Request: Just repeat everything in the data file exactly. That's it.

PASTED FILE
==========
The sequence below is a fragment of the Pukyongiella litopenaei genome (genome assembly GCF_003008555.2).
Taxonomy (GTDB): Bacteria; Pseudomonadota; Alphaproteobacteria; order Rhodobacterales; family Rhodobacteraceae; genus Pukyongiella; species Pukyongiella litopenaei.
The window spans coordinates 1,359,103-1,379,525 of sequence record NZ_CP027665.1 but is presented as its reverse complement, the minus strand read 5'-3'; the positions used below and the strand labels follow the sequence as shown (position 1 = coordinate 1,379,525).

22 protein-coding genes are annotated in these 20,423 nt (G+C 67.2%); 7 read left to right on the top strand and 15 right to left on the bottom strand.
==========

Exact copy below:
The sequence below is a fragment of the Pukyongiella litopenaei genome (genome assembly GCF_003008555.2).
Taxonomy (GTDB): Bacteria; Pseudomonadota; Alphaproteobacteria; order Rhodobacterales; family Rhodobacteraceae; genus Pukyongiella; species Pukyongiella litopenaei.
The window spans coordinates 1,359,103-1,379,525 of sequence record NZ_CP027665.1 but is presented as its reverse complement, the minus strand read 5'-3'; the positions used below and the strand labels follow the sequence as shown (position 1 = coordinate 1,379,525).

22 protein-coding genes are annotated in these 20,423 nt (G+C 67.2%); 7 read left to right on the top strand and 15 right to left on the bottom strand.